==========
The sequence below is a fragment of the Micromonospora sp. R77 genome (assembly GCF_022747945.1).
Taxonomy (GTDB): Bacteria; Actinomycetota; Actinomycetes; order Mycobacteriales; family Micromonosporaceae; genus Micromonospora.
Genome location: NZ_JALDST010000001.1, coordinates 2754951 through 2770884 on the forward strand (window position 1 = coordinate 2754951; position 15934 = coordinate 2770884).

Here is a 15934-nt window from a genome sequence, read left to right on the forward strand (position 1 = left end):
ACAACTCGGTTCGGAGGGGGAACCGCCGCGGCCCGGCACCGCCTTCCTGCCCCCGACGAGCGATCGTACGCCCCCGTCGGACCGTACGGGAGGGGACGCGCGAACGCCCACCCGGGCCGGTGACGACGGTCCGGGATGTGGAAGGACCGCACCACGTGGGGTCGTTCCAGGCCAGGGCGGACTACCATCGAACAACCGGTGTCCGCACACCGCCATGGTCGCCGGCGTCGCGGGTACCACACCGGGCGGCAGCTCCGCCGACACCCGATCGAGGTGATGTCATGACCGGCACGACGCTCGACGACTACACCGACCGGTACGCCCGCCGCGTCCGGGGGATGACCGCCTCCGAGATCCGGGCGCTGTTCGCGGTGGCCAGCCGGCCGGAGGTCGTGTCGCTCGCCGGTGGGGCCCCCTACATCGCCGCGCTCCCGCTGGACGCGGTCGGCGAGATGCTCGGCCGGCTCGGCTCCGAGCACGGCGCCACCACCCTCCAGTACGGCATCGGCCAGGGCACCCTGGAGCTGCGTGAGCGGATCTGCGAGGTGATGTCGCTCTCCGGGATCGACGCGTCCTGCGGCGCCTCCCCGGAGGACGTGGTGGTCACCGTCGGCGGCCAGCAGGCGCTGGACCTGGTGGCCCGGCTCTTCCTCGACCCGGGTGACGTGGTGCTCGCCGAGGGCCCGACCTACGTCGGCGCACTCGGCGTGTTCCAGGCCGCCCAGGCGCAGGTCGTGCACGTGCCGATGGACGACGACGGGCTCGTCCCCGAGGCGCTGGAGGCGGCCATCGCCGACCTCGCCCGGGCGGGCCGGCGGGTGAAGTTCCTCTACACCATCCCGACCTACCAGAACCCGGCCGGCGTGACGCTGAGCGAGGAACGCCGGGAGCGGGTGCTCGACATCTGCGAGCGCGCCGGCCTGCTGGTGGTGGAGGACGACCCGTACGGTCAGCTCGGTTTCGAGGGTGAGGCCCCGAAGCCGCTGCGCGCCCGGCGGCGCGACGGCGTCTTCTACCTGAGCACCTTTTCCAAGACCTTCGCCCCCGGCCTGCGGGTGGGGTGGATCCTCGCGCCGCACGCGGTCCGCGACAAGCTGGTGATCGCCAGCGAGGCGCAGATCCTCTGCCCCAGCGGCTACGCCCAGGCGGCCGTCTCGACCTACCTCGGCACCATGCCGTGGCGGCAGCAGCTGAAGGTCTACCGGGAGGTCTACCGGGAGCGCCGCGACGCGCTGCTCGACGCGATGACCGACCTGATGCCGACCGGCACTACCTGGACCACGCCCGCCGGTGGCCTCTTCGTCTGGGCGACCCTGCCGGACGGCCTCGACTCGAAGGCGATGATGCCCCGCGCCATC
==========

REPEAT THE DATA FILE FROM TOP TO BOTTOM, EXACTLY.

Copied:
The sequence below is a fragment of the Micromonospora sp. R77 genome (assembly GCF_022747945.1).
Taxonomy (GTDB): Bacteria; Actinomycetota; Actinomycetes; order Mycobacteriales; family Micromonosporaceae; genus Micromonospora.
Genome location: NZ_JALDST010000001.1, coordinates 2754951 through 2770884 on the forward strand (window position 1 = coordinate 2754951; position 15934 = coordinate 2770884).

Here is a 15934-nt window from a genome sequence, read left to right on the forward strand (position 1 = left end):
ACAACTCGGTTCGGAGGGGGAACCGCCGCGGCCCGGCACCGCCTTCCTGCCCCCGACGAGCGATCGTACGCCCCCGTCGGACCGTACGGGAGGGGACGCGCGAACGCCCACCCGGGCCGGTGACGACGGTCCGGGATGTGGAAGGACCGCACCACGTGGGGTCGTTCCAGGCCAGGGCGGACTACCATCGAACAACCGGTGTCCGCACACCGCCATGGTCGCCGGCGTCGCGGGTACCACACCGGGCGGCAGCTCCGCCGACACCCGATCGAGGTGATGTCATGACCGGCACGACGCTCGACGACTACACCGACCGGTACGCCCGCCGCGTCCGGGGGATGACCGCCTCCGAGATCCGGGCGCTGTTCGCGGTGGCCAGCCGGCCGGAGGTCGTGTCGCTCGCCGGTGGGGCCCCCTACATCGCCGCGCTCCCGCTGGACGCGGTCGGCGAGATGCTCGGCCGGCTCGGCTCCGAGCACGGCGCCACCACCCTCCAGTACGGCATCGGCCAGGGCACCCTGGAGCTGCGTGAGCGGATCTGCGAGGTGATGTCGCTCTCCGGGATCGACGCGTCCTGCGGCGCCTCCCCGGAGGACGTGGTGGTCACCGTCGGCGGCCAGCAGGCGCTGGACCTGGTGGCCCGGCTCTTCCTCGACCCGGGTGACGTGGTGCTCGCCGAGGGCCCGACCTACGTCGGCGCACTCGGCGTGTTCCAGGCCGCCCAGGCGCAGGTCGTGCACGTGCCGATGGACGACGACGGGCTCGTCCCCGAGGCGCTGGAGGCGGCCATCGCCGACCTCGCCCGGGCGGGCCGGCGGGTGAAGTTCCTCTACACCATCCCGACCTACCAGAACCCGGCCGGCGTGACGCTGAGCGAGGAACGCCGGGAGCGGGTGCTCGACATCTGCGAGCGCGCCGGCCTGCTGGTGGTGGAGGACGACCCGTACGGTCAGCTCGGTTTCGAGGGTGAGGCCCCGAAGCCGCTGCGCGCCCGGCGGCGCGACGGCGTCTTCTACCTGAGCACCTTTTCCAAGACCTTCGCCCCCGGCCTGCGGGTGGGGTGGATCCTCGCGCCGCACGCGGTCCGCGACAAGCTGGTGATCGCCAGCGAGGCGCAGATCCTCTGCCCCAGCGGCTACGCCCAGGCGGCCGTCTCGACCTACCTCGGCACCATGCCGTGGCGGCAGCAGCTGAAGGTCTACCGGGAGGTCTACCGGGAGCGCCGCGACGCGCTGCTCGACGCGATGACCGACCTGATGCCGACCGGCACTACCTGGACCACGCCCGCCGGTGGCCTCTTCGTCTGGGCGACCCTGCCGGACGGCCTCGACTCGAAGGCGATGATGCCCCGCGCCATC